Please stop pitting space travel against saving the home planet

In a BBC interview last month, Bill Gates said, “you can buy measles vaccines and save lives for a thousand dollars per life saved,” and that means “don’t go to Mars.” 

We in the space community are used to hearing such false choices, as though every dollar directed away from sending humans to Mars would automatically go to vaccines and other human needs. Gates has done much good for society, but he’s wrong in this case. Instead of falling for this fallacy, we need to focus on the word “and,” as in we can love our planet and its inhabitants and go to Mars and begin to prepare for our long-term survival as a species.

Let’s first look at the role of Mars in that survival. On this point I’m going to need to sound a little like the character The Oracle in “The Matrix” movies. She hated “giving good people bad news” but did so anyway. In that spirit, while Mars could become our second home for a while, settling Mars won’t perpetuate our species. Here’s why: As astrophysicist Jillian Scudder has written, as our sun transitions into old age about a billion years from now, it will become about 10% brighter, and this will shift our solar system’s habitable zone outward beyond Earth to — you guessed it — Mars. So settling Mars could indeed extend humanity’s existence, but not forever. Our sun will eventually run out of hydrogen to burn at its core, and when that happens it will expand into a red giant that reaches beyond Venus. Sometime after that, it will stop producing heat.

We’re going to need to become an interstellar species if we are to avoid extinction. It’s that simple. Yes, we have millions of years to plan, but let’s not procrastinate. Let’s start thinking about how to survive and start doing some things toward that goal.

So, where might we resettle? The closest candidate star is Proxima Centauri, a mere 4.2 light years away in the Alpha Centauri system. Astronomers have scanned the region around this star, and they’ve identified one planet, Proxima b, in its habitable zone. It might not be habitable for us, but let’s assume for the sake of argument that it is, and that it will stay that way for billions of years. If you were a photon, a quantum of light, you’d be massless and able to travel there in 4.2 years, assuming an unobstructed path through the vacuum of space. With our current technology, it would take longer — about 6,300 years.

If we wanted to send people now, we would need to make sure that our species doesn’t die on the way due to a shallow genetic pool. It would take a minimum of 49 genetically diverse couples to ensure our survival, according to a 2018 estimate by researchers Frédéric Marin of the Strasbourg Astronomical Observatory and Camille Beluffi (now Marin) then of Casc4de, a biotechnology research company in Strasbourg, France.

Caution: I’m about to present some frank talk about the social challenges of ensuring the necessary genetic diversity en route. In one view, prohibiting intercourse in favor of in vitro fertilization would be necessary: Don’t get the wrong person pregnant, because you’ll need to feed this growing person, even though this person’s genes won’t contribute to the necessary diversity. Thinking about humans this way reflects a faulty assumption, and one that’s common in movies that depict us going to other planets or star systems: the belief that people can thrive in the absence of everything we have evolved with and are accustomed to. In reality, most of us need physical contact and intimacy with another human, and also connections to our earthly surroundings. We evolved with plants, animals, furry companions, sunrises and sunsets, the smell of manure, clouds, lemonade and more. We need to feed our minds, feelings and spirits, as well as our bodies. We are not just organic lifeforms undergoing chemical and biological processes. Without these intangibles, a society trapped on a spacecraft won’t have the ability to settle disputes or creatively solve the many technical and other problems that will inevitably arise during this multigenerational journey.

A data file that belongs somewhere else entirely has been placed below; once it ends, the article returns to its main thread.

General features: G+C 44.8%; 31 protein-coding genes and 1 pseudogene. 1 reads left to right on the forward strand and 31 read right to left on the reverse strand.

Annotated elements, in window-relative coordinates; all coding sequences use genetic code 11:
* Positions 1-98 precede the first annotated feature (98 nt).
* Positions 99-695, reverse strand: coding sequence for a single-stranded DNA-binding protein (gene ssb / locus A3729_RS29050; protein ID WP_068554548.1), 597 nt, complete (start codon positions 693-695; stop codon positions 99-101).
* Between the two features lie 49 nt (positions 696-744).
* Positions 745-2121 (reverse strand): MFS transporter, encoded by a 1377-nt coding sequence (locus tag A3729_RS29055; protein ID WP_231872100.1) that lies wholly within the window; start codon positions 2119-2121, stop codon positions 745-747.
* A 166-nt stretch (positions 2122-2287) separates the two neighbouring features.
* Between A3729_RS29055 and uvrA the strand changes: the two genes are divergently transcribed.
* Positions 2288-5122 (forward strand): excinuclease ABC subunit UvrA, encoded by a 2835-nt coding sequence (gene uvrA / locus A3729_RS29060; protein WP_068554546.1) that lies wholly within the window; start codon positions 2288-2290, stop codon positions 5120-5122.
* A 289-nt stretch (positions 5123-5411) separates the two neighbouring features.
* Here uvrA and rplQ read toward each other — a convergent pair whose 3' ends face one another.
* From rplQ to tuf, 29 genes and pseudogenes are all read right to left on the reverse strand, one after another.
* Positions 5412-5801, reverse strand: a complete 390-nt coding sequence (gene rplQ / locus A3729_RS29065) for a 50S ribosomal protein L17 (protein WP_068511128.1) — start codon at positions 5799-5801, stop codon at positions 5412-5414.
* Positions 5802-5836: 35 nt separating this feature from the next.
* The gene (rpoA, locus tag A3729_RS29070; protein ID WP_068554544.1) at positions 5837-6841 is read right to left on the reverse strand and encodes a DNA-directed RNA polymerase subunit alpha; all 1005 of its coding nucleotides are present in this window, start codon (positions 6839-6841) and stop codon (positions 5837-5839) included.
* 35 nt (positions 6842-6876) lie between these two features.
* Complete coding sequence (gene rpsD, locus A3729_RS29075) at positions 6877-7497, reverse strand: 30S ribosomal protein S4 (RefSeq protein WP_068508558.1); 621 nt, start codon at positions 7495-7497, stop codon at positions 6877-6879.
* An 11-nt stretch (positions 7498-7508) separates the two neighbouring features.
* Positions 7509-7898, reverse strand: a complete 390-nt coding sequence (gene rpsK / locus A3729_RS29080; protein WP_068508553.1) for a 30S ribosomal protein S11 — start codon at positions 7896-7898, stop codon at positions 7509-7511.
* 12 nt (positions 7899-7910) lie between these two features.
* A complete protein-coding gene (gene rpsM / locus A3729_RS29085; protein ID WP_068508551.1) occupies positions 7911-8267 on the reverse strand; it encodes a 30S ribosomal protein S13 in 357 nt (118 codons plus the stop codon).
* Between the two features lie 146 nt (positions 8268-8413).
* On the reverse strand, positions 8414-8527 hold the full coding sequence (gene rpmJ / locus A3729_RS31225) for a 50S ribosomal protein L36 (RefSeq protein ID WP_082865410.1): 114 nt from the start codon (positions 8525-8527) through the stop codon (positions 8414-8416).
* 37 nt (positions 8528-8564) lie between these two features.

Overall, we have an expansive set of challenges ahead of us if we want to survive our star’s demise. We will need to achieve interstellar travel and find a habitable planet — and not just for ourselves, but also the key plants and creatures we have evolved with. Humanity, viewed holistically, consists of more than humans.

Returning to the topic of vaccines, I have nothing against those, and in fact we will need the wherewithal to develop new ones during the journey. But we also need to take the first small steps toward carrying our experiences to another star in a reasonable timeframe. It’s beginning to happen, an example being the Breakthrough Starshot initiative, in which technologists aim to flight test light-driven spacecraft and within a generation send one to Alpha Centauri. We need more such projects. The time to get serious about this was last week.

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Human Spaceflight

About Moriba Jah

Moriba Jah is an astrodynamicist, space environmentalist and associate professor of aerospace engineering and engineering mechanics at the University of Texas at Austin. An AIAA fellow and MacArthur fellow, he’s also chief scientist of startup Privateer Space.

Please stop pitting space travel against saving the home planet